Friday, May 21, 2010

Poetry Friday: Crossing the Loch

Crossing the Loch

Remember how we rowed toward the cottage
on the sickle-shaped bay,
that one night after the pub
loosed us through its swinging doors
and we pushed across the shingle
till water lipped the sides
as though the loch mouthed 'boat'?

I forgot who rowed. Our jokes hushed.
The oars' splash, creak, and the spill
of the loch reached long into the night.
Out in the race I was scared:
the cold shawl of breeze,
and hunched hills; what the water held
of deadheads, ticking nuclear hulls.

Who rowed, and who kept their peace?
Who hauled salt-air and stars
deep into their lungs, were not reassured;
and who first noticed the loch's
phosphorescence, so, like a twittering nest
washed from the rushes, an astonished
small boat of saints, we watched water shine
on our fingers and oars,
the magic dart of our bow wave?
It was surely foolhardy, such a broad loch, a tide,
but we live—and even have children
to women and men we had yet to meet
that night we set out, calling our own
the sky and salt-water, wounded hills
dark-starred by blaeberries, the glimmering anklets
we wore in the shallows
as we shipped oars and jumped,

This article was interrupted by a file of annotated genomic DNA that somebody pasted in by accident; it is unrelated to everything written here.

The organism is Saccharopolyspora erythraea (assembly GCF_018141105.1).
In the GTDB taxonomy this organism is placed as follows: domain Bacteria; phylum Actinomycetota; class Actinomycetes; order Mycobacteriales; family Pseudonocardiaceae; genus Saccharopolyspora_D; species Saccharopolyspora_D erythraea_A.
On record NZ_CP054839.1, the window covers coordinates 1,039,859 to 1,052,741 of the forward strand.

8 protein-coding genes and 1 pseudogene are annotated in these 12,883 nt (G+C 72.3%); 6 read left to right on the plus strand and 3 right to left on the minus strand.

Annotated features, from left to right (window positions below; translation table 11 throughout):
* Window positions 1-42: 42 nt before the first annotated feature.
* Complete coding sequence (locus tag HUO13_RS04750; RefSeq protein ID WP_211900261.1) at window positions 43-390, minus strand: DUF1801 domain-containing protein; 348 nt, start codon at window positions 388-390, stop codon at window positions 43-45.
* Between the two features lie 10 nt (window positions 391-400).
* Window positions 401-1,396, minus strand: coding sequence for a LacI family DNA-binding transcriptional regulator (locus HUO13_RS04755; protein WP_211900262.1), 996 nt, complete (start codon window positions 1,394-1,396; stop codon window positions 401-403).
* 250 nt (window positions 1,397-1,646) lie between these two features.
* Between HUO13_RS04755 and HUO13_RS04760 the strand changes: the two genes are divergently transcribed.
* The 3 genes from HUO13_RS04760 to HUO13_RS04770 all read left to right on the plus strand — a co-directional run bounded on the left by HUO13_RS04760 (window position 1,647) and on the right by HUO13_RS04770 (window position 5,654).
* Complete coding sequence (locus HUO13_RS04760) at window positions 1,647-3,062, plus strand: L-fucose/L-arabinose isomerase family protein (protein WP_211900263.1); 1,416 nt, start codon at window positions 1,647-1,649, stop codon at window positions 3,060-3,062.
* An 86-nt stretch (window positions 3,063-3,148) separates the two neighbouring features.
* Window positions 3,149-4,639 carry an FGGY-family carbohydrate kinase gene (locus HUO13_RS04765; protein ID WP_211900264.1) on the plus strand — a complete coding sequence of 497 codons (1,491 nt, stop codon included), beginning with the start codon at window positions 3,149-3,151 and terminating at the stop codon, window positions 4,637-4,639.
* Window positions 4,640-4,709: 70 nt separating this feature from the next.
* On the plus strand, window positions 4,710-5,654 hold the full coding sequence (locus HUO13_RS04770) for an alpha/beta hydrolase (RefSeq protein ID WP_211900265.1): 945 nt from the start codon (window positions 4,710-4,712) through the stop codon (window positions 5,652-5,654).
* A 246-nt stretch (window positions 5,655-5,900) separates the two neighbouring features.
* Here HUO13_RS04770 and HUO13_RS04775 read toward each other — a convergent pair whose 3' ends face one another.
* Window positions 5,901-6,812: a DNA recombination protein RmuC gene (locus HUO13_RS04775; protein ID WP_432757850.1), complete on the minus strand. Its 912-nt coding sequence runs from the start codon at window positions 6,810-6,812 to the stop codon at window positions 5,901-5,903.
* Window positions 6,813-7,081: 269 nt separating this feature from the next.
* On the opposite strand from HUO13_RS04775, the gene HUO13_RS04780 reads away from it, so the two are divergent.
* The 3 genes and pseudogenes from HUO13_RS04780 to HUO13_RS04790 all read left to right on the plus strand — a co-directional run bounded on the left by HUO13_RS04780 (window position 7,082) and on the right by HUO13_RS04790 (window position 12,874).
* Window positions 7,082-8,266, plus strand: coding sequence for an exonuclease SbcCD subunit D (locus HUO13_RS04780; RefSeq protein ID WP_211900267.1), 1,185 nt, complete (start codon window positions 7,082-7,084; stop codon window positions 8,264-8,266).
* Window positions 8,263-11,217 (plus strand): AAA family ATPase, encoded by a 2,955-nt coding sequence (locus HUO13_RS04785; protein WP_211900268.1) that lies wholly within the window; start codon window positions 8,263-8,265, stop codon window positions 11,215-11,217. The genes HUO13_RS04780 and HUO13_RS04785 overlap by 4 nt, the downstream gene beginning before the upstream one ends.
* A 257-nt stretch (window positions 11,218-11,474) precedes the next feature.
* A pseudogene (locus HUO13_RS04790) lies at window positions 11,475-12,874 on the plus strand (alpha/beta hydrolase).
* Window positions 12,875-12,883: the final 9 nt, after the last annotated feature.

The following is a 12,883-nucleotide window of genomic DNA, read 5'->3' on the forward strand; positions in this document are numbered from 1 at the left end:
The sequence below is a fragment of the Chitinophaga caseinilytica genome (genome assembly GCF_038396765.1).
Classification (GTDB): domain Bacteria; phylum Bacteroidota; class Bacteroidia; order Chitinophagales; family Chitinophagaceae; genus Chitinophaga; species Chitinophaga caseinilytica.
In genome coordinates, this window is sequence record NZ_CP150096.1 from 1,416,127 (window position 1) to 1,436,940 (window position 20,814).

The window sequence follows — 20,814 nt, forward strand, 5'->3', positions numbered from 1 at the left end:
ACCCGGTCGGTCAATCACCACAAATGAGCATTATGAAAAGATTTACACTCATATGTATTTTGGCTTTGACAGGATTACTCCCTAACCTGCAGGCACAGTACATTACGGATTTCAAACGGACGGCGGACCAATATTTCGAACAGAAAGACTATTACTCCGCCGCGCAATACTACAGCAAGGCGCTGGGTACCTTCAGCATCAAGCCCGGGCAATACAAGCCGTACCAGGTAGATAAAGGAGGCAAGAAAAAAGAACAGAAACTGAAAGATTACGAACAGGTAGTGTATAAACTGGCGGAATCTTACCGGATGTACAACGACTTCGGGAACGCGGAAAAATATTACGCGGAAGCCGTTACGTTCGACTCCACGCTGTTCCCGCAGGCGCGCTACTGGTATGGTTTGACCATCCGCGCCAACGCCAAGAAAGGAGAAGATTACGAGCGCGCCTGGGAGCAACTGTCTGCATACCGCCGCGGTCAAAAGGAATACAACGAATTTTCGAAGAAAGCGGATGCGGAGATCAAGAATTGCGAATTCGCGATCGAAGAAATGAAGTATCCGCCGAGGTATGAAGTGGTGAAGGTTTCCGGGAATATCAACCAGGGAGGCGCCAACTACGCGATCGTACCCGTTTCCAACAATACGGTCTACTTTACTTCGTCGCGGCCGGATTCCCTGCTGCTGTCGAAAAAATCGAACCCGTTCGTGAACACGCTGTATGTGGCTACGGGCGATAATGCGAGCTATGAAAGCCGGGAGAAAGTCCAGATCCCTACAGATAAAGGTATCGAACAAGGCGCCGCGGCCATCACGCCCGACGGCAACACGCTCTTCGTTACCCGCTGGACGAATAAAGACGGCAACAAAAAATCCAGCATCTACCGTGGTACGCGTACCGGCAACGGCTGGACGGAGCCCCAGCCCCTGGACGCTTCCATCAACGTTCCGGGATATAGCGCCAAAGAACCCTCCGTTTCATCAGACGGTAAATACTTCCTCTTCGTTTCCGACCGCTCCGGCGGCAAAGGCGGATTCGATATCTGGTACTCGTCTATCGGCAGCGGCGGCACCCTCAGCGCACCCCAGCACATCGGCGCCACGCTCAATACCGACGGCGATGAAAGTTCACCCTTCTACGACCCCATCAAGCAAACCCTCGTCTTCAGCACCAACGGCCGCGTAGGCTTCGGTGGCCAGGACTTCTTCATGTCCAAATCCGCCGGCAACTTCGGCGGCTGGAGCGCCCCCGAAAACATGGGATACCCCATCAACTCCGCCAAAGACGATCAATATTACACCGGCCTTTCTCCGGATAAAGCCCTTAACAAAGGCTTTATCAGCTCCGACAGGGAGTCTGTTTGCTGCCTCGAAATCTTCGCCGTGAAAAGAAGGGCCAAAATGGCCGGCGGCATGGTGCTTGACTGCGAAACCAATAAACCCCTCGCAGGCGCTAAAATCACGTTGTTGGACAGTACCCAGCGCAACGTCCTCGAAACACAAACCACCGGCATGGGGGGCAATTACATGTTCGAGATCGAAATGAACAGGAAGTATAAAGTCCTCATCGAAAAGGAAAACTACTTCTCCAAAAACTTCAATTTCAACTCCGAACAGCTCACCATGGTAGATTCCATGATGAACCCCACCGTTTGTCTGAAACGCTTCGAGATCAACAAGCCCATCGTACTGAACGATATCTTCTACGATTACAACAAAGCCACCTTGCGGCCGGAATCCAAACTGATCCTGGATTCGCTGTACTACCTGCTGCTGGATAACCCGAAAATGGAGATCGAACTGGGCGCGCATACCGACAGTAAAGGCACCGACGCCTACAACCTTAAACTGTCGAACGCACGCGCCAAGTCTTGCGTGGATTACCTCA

to draw the boat safe, high at the cottage shore.


This poem is called "Crossing the Loch" by Kathleen Jamie from Waterlight: Selected Poems. © Graywolf Press, 2007. 

Kathleen Jamie is a poet new to me.  I think she is already a favorite.  You can listen to Garrison Keillor do a fine reading of Crossing the Loch, here.

 Row on over to Laura Salas's place for some more Poetry Friday offerings . . .


3 comments:

Andy said...

Talk about atmosphere! I'm going to check out Writers' Almanac for sure. Thanks for the lead, Janet.

all things poetry said...

What a beautiful poem!

Laura Evans

laurasalas said...

So gorgeous!

Who hauled salt-air and stars
deep into their lungs,

Yum. And totally took me back to our Scotland trip, though Randy and I definitely did NOT row across any loch at night!